Liam Johnson

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About Liam Johnson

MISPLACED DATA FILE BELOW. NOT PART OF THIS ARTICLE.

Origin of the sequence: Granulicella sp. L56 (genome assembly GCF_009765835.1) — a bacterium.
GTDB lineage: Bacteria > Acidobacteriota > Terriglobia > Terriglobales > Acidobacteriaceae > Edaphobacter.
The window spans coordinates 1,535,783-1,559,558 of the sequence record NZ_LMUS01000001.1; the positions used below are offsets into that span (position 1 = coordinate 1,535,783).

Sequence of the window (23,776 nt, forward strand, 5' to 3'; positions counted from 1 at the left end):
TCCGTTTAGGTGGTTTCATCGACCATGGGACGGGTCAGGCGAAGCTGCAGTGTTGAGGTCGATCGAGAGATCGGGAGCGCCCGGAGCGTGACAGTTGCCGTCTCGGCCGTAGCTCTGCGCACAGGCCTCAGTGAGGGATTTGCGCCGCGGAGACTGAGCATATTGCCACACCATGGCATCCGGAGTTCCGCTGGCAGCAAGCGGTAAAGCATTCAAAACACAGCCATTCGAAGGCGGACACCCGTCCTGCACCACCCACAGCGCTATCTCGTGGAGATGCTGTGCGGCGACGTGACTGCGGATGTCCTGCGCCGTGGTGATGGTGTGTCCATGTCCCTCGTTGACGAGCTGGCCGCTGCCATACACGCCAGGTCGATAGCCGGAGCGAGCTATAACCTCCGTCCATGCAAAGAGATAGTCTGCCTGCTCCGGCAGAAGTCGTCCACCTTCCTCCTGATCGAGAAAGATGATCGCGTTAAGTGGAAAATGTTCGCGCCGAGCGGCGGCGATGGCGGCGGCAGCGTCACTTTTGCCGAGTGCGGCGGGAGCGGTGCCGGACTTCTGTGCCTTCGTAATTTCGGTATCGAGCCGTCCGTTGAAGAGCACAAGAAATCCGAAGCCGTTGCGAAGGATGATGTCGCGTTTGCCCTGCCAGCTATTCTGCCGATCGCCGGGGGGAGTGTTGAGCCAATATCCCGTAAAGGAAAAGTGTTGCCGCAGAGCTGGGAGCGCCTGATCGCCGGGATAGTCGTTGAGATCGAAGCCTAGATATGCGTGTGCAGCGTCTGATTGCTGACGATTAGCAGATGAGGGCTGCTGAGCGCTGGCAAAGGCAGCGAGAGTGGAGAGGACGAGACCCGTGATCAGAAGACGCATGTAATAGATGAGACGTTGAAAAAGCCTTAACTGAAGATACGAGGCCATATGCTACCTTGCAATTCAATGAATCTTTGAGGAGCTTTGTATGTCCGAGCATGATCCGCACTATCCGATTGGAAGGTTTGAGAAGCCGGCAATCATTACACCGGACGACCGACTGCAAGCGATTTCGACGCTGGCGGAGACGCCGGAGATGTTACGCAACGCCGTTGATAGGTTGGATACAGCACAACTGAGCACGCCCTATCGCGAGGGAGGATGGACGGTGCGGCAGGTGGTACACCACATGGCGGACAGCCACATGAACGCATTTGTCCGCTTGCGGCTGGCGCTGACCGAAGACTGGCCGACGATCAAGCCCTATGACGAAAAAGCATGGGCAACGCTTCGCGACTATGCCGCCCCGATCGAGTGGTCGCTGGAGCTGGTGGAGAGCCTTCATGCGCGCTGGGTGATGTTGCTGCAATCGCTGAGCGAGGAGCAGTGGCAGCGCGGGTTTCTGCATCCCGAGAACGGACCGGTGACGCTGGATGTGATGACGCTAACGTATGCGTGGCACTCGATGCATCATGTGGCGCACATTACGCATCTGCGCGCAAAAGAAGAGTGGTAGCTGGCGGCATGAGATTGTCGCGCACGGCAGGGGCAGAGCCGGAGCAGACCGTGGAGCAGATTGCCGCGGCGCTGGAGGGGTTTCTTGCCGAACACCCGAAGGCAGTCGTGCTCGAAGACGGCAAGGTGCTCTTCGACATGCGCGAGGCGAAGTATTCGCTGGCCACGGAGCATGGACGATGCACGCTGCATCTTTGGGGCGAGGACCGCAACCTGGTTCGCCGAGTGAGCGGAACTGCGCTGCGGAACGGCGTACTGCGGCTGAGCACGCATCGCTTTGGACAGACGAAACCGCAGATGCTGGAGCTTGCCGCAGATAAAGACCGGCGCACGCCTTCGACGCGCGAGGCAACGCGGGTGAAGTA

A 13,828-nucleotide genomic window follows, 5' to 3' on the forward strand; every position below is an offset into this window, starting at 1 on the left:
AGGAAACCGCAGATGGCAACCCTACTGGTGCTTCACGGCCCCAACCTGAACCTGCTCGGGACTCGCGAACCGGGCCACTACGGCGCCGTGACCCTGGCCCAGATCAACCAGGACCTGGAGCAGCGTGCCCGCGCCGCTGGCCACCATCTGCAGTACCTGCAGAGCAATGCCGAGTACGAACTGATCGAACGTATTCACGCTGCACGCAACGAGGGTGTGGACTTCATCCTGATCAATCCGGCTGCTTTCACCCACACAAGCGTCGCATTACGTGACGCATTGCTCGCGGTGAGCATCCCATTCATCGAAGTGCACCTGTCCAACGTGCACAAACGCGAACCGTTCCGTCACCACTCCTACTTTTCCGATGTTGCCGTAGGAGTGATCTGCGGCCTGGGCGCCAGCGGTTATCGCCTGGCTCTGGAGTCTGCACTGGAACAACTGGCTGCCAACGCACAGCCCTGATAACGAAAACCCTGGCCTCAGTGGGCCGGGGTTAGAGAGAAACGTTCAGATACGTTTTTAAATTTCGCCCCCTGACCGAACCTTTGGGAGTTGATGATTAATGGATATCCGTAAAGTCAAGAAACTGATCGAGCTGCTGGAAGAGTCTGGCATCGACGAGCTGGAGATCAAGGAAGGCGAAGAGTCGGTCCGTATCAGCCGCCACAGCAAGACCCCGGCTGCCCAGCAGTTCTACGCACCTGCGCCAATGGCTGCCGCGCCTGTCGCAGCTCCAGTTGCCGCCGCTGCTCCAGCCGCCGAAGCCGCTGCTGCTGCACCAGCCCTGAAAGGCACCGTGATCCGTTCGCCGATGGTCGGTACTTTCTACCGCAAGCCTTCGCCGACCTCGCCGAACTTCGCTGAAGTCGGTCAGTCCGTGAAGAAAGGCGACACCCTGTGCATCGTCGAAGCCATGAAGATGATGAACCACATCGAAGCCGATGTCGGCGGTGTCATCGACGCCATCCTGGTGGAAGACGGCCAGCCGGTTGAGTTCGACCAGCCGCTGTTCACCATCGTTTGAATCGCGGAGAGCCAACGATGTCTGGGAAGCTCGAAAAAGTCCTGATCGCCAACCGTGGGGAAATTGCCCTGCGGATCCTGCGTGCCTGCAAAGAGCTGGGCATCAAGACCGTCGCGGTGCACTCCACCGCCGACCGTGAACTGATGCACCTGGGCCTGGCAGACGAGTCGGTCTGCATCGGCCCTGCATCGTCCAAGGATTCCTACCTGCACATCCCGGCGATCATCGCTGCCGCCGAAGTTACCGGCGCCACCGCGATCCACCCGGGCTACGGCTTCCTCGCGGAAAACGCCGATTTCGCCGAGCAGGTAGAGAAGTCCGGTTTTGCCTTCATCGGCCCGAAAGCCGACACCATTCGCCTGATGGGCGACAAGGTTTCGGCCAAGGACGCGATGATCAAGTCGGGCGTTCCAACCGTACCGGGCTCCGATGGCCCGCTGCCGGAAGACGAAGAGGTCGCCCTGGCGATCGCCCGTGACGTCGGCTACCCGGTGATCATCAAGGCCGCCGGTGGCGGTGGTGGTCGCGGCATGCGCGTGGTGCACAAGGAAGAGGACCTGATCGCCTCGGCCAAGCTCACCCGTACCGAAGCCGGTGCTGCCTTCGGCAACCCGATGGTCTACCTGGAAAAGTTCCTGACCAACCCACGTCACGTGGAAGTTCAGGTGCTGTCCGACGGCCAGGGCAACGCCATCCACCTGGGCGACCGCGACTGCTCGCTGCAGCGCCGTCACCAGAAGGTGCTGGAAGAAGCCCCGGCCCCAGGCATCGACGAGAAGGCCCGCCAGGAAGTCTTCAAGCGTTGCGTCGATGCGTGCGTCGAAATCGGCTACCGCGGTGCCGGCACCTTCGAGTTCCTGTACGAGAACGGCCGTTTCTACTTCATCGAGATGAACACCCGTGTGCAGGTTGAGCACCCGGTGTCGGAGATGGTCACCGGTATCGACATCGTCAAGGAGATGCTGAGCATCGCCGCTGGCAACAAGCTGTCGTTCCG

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  1. Entry 260 | Reflection The days since my previous reflection post have been incredibly fulfilling in every way. It feels like I've had the chance to explore every emotion in great depth. There were times when I cried, felt heavy resistance, worry and stress. But also times of utter joy, excitement, happiness and tranquility. I've cultivated a new type of meditation practice which is ideal for me. Using my biggest passion in life in such a way that promotes the art of raising awareness and consciousness has got to be the biggest breakthrough I've made. Every single time I've done it, the results have been incredibly satisfying. Sure enough, I could still just sit motionless for an hour in silence and meditate that way just as I have for over a year now. But this highly individual approach to meditation has transformed everything. My love for life just deepened immensely. In terms of the YouTube channel, ideas are bubbling away in my mind ever since I made the commitment to produce weekly content. I've only produced one video so far because of the limiting beliefs holding me back. But now that it's out there, I feel motivated to produce even more. And to be honest, I don't care what kind of reception it gets. In fact, writing this public journal has eliminated that desire for recognition completely. When I started, I used to secretly keep track of the views it got. Petty for sure. But for a long time now, the priority of this journal has been about telling the truth and documenting anything that interests and helps me. I've always known that it really shouldn't be about the views of your work, but it's only now that I can say that I honestly live that way. The passion comes first. It humbles me to receive a reception of any kind these days and I am grateful to everybody who shows even a slither of interest in what I do. It does seem to encourage the passion and the desire to put more work out there but I feel mature enough to understand that it should never be the fuel. So I'm also getting used to being in a relationship with a guy I met from the Edinburgh tour. In some ways, it has felt kinda strange to be out in public and display affection because of a few potential reasons: being with a guy for starters, the fact that it's still relatively new, worrying what others think... A lot of surface-level resistance. But I feel more than confident enough to battle through such resistance. Especially because I'm deeply satisfied with how this relationship has gone. The whole means of starting a relationship via dates and sex just goes completely against everything that I would want. It's an incredibly pretentious way to go about doing things for me because it feels like I have to act in a certain "gentlemanly" way in order to have a successful date. It prevents me from being myself. Whereas with this guy, I had several weeks living with him in Edinburgh and spending time as nothing more than friends. Turns out we had an unbelievable amount of similarities, desires, values and other things in common, enough to suggest best friend material. Then when the tour ended and I couldn't stop thinking about how much I loved being with him, that's when I submitted to myself that this guy meant something deeper to me. Ever since then, it's been strength to strength. The typical relationship-type stuff is wonderful but perhaps the thing I enjoy most is that we are both passionate about growing ourselves as individuals and as one. I feel incredibly comfortable to talk to him about whatever is on my mind and he tells me he feels the same way too. We both inspire each other in different ways. We're starting to do work together, meditate together, and potentially make a dyad practice together. This relationship feels like such a rarity and it's incredibly exciting! On a note for potential improvements, my eating habits have slipped a little maybe. I've been to some fancy restaurants with my partner and stuff without considering my health and I've also been eating a lot of protein bars. My spending has also gone through the roof over this period of time but most of it to a worthy cause, including the Life Purpose Course, Tab Pro (lifelong guitar tablature access), bonding activities with my partner and Christmas presents. But things overall are going so wonderfully. My fulfilment levels are incredibly high these days. And perhaps the best part of that is that it doesn't seem to be as a result of achievement. It's more form the sheer joy of living. Life is beautiful right now. And that meditation session where I ended up grieving my own death... Wow. I don't think I've ever seen life in a more beautiful light since then. Pick of the day: